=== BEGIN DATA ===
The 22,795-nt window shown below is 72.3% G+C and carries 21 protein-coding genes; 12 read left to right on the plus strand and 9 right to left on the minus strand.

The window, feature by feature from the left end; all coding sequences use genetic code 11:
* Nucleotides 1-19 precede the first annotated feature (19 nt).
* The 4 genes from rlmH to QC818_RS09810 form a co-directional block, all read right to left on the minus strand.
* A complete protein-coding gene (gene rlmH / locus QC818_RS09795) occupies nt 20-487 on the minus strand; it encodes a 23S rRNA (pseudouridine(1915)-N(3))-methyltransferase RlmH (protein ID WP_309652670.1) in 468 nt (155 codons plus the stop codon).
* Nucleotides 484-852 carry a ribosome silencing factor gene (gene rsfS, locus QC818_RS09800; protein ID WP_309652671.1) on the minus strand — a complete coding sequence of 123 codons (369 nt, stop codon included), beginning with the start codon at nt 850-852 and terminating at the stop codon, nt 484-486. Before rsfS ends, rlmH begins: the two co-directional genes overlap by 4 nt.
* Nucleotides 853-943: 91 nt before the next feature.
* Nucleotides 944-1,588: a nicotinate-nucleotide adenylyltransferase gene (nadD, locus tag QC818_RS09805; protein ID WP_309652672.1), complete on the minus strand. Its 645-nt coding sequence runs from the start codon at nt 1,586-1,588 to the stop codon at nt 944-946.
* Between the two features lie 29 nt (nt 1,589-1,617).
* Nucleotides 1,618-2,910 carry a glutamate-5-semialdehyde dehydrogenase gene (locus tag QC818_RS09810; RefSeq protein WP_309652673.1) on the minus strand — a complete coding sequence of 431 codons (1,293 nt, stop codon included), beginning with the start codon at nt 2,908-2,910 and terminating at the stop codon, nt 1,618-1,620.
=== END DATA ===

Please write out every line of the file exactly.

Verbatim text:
The 22,795-nt window shown below is 72.3% G+C and carries 21 protein-coding genes; 12 read left to right on the plus strand and 9 right to left on the minus strand.

The window, feature by feature from the left end; all coding sequences use genetic code 11:
* Nucleotides 1-19 precede the first annotated feature (19 nt).
* The 4 genes from rlmH to QC818_RS09810 form a co-directional block, all read right to left on the minus strand.
* A complete protein-coding gene (gene rlmH / locus QC818_RS09795) occupies nt 20-487 on the minus strand; it encodes a 23S rRNA (pseudouridine(1915)-N(3))-methyltransferase RlmH (protein ID WP_309652670.1) in 468 nt (155 codons plus the stop codon).
* Nucleotides 484-852 carry a ribosome silencing factor gene (gene rsfS, locus QC818_RS09800; protein ID WP_309652671.1) on the minus strand — a complete coding sequence of 123 codons (369 nt, stop codon included), beginning with the start codon at nt 850-852 and terminating at the stop codon, nt 484-486. Before rsfS ends, rlmH begins: the two co-directional genes overlap by 4 nt.
* Nucleotides 853-943: 91 nt before the next feature.
* Nucleotides 944-1,588: a nicotinate-nucleotide adenylyltransferase gene (nadD, locus tag QC818_RS09805; protein ID WP_309652672.1), complete on the minus strand. Its 645-nt coding sequence runs from the start codon at nt 1,586-1,588 to the stop codon at nt 944-946.
* Between the two features lie 29 nt (nt 1,589-1,617).
* Nucleotides 1,618-2,910 carry a glutamate-5-semialdehyde dehydrogenase gene (locus tag QC818_RS09810; RefSeq protein WP_309652673.1) on the minus strand — a complete coding sequence of 431 codons (1,293 nt, stop codon included), beginning with the start codon at nt 2,908-2,910 and terminating at the stop codon, nt 1,618-1,620.